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[bat-l] /ˈbæt l/
a hostile encounter or engagement between opposing military forces:
the battle of Waterloo.
participation in such hostile encounters or engagements:
wounds received in battle.
a fight between two persons or animals:
ordering a trial by battle to settle the dispute.
any conflict or struggle:
a battle for control of the Senate.
Archaic. a battalion.
verb (used without object), battled, battling.
to engage in battle:
ready to battle with the enemy.
to work very hard or struggle; strive:
to battle for freedom.
verb (used with object), battled, battling.
to fight (a person, army, cause, etc.):
We battled strong winds and heavy rains in our small boat.
to force or accomplish by fighting, struggling, etc.:
He battled his way to the top of his profession.
give / do battle, to enter into conflict; fight:
He was ready to do battle for his beliefs.
Origin of battle1
1250-1300; Middle English bataile < Old French < Vulgar Latin *battālia for Late Latin battuālia (neuter plural) gladiatorial exercises, equivalent to battu(ere) to strike (see bate2) + -ālia, neuter plural of -ālis -al2
Related forms
battler, noun
1. contest, conflict, war. 2. warfare, combat, fighting. 10. conflict. 7. contest.
Synonym Study
1.Battle, action, skirmish mean a conflict between organized armed forces. A battle is a prolonged and general conflict pursued to a definite decision: the Battle of the Bulge in World War II. A skirmish is a slight engagement, often on the periphery of an area of battle: several minor skirmishes. An action can be a battle or a skirmish or can refer to actual fighting or combat: a major military action; action along the border; He saw action in the campaign. Unabridged
Based on the Random House Dictionary, © Random House, Inc. 2017.
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Examples from the Web for battler
Historical Examples
  • He heard the battler's seconds shout to their man to "tear into" him.

    Spring Street James H. Richardson
  • The battler feinted, swaying his body from side to side, and came at him.

    Spring Street James H. Richardson
  • He felt the battler's strength in that clinch and he realized it was more than his.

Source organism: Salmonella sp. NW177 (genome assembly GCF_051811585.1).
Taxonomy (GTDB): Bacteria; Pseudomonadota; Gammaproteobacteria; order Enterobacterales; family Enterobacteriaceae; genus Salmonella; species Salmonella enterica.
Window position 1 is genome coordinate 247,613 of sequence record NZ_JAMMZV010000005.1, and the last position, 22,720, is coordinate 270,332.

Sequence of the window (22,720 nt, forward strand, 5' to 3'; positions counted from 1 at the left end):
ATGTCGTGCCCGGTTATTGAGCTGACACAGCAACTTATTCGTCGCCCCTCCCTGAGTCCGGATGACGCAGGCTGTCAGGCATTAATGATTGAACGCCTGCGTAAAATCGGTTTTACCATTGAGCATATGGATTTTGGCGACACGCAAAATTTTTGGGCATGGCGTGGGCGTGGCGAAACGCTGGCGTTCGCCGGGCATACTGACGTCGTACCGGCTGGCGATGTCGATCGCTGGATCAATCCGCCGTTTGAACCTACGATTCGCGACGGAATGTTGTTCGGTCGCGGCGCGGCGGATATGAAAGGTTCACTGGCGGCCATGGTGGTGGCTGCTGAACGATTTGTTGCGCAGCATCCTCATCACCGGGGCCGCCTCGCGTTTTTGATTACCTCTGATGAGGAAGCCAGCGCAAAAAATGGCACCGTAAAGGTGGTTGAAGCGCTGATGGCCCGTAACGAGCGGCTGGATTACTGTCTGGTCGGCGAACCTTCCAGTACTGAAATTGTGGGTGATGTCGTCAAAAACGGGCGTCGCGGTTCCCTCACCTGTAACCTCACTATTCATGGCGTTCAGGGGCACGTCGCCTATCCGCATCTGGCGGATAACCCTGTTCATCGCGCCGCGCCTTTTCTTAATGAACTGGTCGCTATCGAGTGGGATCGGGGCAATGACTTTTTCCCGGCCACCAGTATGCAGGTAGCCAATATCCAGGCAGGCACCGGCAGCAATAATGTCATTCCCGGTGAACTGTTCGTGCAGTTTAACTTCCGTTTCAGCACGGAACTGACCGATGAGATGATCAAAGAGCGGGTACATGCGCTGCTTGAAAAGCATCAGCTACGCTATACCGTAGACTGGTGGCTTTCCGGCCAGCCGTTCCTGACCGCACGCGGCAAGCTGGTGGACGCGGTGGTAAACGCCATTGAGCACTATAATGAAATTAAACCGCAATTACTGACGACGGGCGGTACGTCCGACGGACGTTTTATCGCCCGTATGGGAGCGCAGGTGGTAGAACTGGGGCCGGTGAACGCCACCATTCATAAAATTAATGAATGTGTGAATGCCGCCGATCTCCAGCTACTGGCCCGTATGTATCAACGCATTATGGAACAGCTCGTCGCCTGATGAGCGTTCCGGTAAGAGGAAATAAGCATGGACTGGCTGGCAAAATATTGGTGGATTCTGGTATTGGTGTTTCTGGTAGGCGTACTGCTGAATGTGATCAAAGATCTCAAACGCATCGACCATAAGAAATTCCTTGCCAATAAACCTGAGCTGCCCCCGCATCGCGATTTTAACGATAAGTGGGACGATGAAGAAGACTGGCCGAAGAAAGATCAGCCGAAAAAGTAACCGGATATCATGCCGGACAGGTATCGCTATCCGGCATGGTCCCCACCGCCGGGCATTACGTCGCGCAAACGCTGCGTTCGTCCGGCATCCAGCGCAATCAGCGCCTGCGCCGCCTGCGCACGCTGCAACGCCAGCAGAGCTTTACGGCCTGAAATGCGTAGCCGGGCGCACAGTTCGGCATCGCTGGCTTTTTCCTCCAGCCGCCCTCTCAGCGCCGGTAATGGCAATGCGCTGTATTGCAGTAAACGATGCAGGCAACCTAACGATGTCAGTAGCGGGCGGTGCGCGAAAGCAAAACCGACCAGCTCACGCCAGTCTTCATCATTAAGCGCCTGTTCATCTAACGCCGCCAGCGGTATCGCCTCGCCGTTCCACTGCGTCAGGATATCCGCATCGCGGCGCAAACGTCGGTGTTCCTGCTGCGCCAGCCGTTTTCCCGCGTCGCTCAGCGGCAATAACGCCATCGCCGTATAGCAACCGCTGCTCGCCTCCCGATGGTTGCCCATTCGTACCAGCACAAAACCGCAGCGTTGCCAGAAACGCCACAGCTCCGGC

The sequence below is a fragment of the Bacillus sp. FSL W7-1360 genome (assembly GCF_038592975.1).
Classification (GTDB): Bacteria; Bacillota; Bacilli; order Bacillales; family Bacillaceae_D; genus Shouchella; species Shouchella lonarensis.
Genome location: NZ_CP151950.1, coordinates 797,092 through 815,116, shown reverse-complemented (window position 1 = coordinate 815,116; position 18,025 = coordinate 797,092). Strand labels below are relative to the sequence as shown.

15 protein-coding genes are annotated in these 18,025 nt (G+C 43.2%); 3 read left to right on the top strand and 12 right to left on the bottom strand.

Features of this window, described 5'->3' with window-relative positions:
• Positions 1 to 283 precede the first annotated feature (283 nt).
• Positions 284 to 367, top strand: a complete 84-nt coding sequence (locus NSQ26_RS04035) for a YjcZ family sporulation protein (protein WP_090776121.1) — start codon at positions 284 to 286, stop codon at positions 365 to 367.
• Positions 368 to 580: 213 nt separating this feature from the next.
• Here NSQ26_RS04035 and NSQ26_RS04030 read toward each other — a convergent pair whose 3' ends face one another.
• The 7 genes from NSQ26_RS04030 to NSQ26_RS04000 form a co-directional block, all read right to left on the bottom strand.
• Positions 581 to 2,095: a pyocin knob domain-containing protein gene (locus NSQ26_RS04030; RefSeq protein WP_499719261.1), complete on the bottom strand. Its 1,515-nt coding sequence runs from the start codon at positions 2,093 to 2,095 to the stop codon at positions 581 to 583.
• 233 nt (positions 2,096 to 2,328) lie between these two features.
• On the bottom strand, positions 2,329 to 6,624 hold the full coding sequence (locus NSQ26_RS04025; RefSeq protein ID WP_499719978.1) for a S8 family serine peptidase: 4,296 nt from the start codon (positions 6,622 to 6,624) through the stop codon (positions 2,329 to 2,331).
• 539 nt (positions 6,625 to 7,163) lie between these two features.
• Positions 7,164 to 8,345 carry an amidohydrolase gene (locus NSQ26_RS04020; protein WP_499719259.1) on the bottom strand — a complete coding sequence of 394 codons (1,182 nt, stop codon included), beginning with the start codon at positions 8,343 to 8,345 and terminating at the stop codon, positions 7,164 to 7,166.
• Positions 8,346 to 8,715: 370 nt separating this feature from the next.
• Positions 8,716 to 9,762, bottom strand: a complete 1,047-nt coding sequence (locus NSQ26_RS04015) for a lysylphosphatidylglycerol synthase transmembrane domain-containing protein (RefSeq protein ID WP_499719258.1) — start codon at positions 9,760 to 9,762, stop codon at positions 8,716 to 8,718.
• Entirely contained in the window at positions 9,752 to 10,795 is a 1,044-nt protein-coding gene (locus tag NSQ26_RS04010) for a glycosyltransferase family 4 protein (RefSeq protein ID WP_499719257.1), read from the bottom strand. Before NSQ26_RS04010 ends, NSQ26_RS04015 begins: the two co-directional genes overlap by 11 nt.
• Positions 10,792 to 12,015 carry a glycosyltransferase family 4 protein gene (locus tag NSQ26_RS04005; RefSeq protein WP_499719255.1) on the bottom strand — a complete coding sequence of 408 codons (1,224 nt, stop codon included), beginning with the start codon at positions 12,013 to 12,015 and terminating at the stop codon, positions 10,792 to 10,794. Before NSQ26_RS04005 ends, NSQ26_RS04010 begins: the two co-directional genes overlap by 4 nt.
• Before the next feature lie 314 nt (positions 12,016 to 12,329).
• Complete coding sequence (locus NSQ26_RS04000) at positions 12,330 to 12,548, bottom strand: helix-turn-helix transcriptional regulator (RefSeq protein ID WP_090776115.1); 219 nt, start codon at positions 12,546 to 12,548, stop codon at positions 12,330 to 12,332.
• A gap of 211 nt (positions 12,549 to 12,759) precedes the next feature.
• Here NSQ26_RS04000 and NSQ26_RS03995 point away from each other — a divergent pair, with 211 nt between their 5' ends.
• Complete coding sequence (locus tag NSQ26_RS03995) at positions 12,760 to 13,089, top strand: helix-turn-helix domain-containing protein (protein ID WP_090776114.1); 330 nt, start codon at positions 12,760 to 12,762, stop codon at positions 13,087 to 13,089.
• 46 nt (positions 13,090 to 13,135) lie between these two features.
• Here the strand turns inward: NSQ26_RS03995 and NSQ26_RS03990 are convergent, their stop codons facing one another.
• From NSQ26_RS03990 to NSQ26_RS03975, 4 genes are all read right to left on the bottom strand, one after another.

Spring Street James H. Richardson
  • His body reeled as the battler pounded him, his head, his face, his back.

    Spring Street James H. Richardson
  • He shot up his right and it pounded into the battler's ribs.

    Spring Street James H. Richardson
  • They carried him to his corner, the battler on one side, the referee on the other.

    Spring Street James H. Richardson
  • I, despite my birth and lineage, am a battler for the truth.

    The Arena Various
  • The fellow with the canker at his heart is not the battler but the envious shirker who is too "proud" to risk a fall.

    If You Don't Write Fiction Charles Phelps Cushing
  • The battler moved his gloves in quick little circles and the noise from the crowd stopped.

    Spring Street James H. Richardson
  • His fist struck only the air and the battler, his lips drawn back, his eyes blazing, crashed into him.

    Spring Street James H. Richardson
British Dictionary definitions for battler


a fight between large armed forces; military or naval engagement; combat
conflict; contention; struggle: his battle for recognition
do battle, give battle, join battle, to start fighting
when intr, often foll by against, for, or with. to fight in or as if in military combat; contend (with): she battled against cancer
to struggle in order to achieve something or arrive somewhere: he battled through the crowd
(intransitive) (Austral) to scrape a living, esp by doing odd jobs
Derived Forms
battler, noun
Word Origin
C13: from Old French bataile, from Late Latin battālia exercises performed by soldiers, from battuere to beat


a town in SE England, in East Sussex: site of the Battle of Hastings (1066); medieval abbey. Pop: 5190 (2001)


Kathleen. born 1948, US opera singer: a coloratura soprano, she made her professional debut in 1972 and sang with New York City's Metropolitan Opera (1977–94)
Collins English Dictionary - Complete & Unabridged 2012 Digital Edition
© William Collins Sons & Co. Ltd. 1979, 1986 © HarperCollins
Publishers 1998, 2000, 2003, 2005, 2006, 2007, 2009, 2012
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Word Origin and History for battler



early 14c., "to fight," from French batailler (12c.), from bataille (see battle (n.)). Related: Battled; battling.



c.1300, from Old French bataille "battle, single combat," also "inner turmoil, harsh circumstances; army, body of soldiers," from Late Latin battualia "exercise of soldiers and gladiators in fighting and fencing," from Latin battuere "to beat, to strike" (see batter (v.)). Phrase battle royal "fight involving several combatants" is from 1670s.

Online Etymology Dictionary, © 2010 Douglas Harper
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Idioms and Phrases with battler
The American Heritage® Idioms Dictionary
Copyright © 2002, 2001, 1995 by Houghton Mifflin Company. Published by Houghton Mifflin Company.
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